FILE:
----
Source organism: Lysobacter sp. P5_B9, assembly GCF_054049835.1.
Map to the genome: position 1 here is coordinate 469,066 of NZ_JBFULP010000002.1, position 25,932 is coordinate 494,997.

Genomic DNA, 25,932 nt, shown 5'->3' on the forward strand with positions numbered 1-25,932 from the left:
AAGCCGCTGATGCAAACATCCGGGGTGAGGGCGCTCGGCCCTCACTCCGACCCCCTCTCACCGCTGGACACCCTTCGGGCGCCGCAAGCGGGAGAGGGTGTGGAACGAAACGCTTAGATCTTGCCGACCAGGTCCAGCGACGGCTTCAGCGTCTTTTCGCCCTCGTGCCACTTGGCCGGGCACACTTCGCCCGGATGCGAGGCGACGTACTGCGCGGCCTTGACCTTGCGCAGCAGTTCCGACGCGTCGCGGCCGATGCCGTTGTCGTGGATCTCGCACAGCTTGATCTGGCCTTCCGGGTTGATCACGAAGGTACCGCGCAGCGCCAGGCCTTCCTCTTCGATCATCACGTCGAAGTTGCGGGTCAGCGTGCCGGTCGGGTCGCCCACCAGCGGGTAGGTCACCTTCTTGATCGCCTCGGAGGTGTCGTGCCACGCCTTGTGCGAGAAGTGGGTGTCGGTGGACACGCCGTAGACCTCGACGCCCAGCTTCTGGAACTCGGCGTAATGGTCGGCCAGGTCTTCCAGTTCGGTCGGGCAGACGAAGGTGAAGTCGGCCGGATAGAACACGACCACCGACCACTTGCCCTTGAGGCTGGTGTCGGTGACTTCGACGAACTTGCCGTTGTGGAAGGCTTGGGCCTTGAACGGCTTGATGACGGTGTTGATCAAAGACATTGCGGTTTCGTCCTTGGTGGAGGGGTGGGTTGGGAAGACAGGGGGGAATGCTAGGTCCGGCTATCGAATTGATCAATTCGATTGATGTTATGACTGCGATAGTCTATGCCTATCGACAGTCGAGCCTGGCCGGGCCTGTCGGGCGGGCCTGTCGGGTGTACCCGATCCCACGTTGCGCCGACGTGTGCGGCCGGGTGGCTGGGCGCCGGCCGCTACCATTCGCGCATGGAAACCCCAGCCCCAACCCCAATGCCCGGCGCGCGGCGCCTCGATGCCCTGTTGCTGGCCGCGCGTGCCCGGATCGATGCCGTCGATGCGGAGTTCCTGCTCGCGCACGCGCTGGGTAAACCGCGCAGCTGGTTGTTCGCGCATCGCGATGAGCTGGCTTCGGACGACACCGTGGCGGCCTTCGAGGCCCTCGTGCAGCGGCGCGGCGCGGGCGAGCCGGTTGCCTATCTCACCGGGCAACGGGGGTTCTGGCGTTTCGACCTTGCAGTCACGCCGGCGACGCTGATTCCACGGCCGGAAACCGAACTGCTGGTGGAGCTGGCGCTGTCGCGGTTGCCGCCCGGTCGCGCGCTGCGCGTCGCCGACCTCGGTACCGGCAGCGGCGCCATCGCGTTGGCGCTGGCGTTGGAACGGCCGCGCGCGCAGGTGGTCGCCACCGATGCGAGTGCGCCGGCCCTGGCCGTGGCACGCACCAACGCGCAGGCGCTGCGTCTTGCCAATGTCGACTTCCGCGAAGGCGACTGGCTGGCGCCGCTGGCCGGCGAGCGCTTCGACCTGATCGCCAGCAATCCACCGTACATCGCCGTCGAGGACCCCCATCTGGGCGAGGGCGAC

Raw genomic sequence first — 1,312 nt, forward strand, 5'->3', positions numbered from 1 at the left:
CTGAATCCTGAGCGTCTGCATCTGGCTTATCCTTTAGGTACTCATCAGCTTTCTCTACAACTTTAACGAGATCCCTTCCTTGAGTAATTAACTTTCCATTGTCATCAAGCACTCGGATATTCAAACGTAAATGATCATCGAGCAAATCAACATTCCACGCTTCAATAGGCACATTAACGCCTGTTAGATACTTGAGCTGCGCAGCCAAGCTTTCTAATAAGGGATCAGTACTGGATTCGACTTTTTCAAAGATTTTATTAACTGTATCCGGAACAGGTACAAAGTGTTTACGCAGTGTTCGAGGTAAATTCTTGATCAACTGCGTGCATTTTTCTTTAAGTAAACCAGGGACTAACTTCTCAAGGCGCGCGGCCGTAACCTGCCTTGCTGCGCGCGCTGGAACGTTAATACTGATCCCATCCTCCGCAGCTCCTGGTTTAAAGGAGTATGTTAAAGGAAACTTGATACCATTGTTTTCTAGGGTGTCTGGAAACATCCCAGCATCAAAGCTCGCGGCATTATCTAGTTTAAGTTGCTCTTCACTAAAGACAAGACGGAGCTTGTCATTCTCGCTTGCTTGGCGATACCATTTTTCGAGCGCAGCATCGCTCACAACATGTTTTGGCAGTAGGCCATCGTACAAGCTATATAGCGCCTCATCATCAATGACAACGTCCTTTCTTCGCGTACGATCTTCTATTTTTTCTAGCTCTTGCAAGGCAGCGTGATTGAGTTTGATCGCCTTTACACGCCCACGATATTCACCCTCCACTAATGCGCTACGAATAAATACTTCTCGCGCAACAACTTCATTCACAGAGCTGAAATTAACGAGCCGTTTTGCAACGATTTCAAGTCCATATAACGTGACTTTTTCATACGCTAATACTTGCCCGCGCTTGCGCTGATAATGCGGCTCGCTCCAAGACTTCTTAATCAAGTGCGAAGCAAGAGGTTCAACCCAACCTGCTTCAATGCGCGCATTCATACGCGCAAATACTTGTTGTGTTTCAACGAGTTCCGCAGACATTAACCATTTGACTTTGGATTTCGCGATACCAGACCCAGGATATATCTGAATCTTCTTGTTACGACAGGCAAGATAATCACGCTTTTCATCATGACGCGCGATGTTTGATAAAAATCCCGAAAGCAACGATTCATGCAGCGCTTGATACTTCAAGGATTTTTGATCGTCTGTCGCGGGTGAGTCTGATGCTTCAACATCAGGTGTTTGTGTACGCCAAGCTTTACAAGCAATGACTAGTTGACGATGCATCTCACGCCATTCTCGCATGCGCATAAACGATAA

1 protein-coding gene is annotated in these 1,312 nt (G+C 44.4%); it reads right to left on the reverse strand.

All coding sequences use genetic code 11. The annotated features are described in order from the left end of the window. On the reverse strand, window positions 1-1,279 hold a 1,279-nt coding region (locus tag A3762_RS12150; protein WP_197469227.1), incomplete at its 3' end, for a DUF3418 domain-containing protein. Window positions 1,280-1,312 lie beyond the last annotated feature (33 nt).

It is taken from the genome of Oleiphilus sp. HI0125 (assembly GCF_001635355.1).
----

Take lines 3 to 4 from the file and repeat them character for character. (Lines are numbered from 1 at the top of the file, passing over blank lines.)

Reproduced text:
Genomic DNA, 25,932 nt, shown 5'->3' on the forward strand with positions numbered 1-25,932 from the left:
AAGCCGCTGATGCAAACATCCGGGGTGAGGGCGCTCGGCCCTCACTCCGACCCCCTCTCACCGCTGGACACCCTTCGGGCGCCGCAAGCGGGAGAGGGTGTGGAACGAAACGCTTAGATCTTGCCGACCAGGTCCAGCGACGGCTTCAGCGTCTTTTCGCCCTCGTGCCACTTGGCCGGGCACACTTCGCCCGGATGCGAGGCGACGTACTGCGCGGCCTTGACCTTGCGCAGCAGTTCCGACGCGTCGCGGCCGATGCCGTTGTCGTGGATCTCGCACAGCTTGATCTGGCCTTCCGGGTTGATCACGAAGGTACCGCGCAGCGCCAGGCCTTCCTCTTCGATCATCACGTCGAAGTTGCGGGTCAGCGTGCCGGTCGGGTCGCCCACCAGCGGGTAGGTCACCTTCTTGATCGCCTCGGAGGTGTCGTGCCACGCCTTGTGCGAGAAGTGGGTGTCGGTGGACACGCCGTAGACCTCGACGCCCAGCTTCTGGAACTCGGCGTAATGGTCGGCCAGGTCTTCCAGTTCGGTCGGGCAGACGAAGGTGAAGTCGGCCGGATAGAACACGACCACCGACCACTTGCCCTTGAGGCTGGTGTCGGTGACTTCGACGAACTTGCCGTTGTGGAAGGCTTGGGCCTTGAACGGCTTGATGACGGTGTTGATCAAAGACATTGCGGTTTCGTCCTTGGTGGAGGGGTGGGTTGGGAAGACAGGGGGGAATGCTAGGTCCGGCTATCGAATTGATCAATTCGATTGATGTTATGACTGCGATAGTCTATGCCTATCGACAGTCGAGCCTGGCCGGGCCTGTCGGGCGGGCCTGTCGGGTGTACCCGATCCCACGTTGCGCCGACGTGTGCGGCCGGGTGGCTGGGCGCCGGCCGCTACCATTCGCGCATGGAAACCCCAGCCCCAACCCCAATGCCCGGCGCGCGGCGCCTCGATGCCCTGTTGCTGGCCGCGCGTGCCCGGATCGATGCCGTCGATGCGGAGTTCCTGCTCGCGCACGCGCTGGGTAAACCGCGCAGCTGGTTGTTCGCGCATCGCGATGAGCTGGCTTCGGACGACACCGTGGCGGCCTTCGAGGCCCTCGTGCAGCGGCGCGGCGCGGGCGAGCCGGTTGCCTATCTCACCGGGCAACGGGGGTTCTGGCGTTTCGACCTTGCAGTCACGCCGGCGACGCTGATTCCACGGCCGGAAACCGAACTGCTGGTGGAGCTGGCGCTGTCGCGGTTGCCGCCCGGTCGCGCGCTGCGCGTCGCCGACCTCGGTACCGGCAGCGGCGCCATCGCGTTGGCGCTGGCGTTGGAACGGCCGCGCGCGCAGGTGGTCGCCACCGATGCGAGTGCGCCGGCCCTGGCCGTGGCACGCACCAACGCGCAGGCGCTGCGTCTTGCCAATGTCGACTTCCGCGAAGGCGACTGGCTGGCGCCGCTGGCCGGCGAGCGCTTCGACCTGATCGCCAGCAATCCACCGTACATCGCCGTCGAGGACCCCCATCTGGGCGAGGGCGAC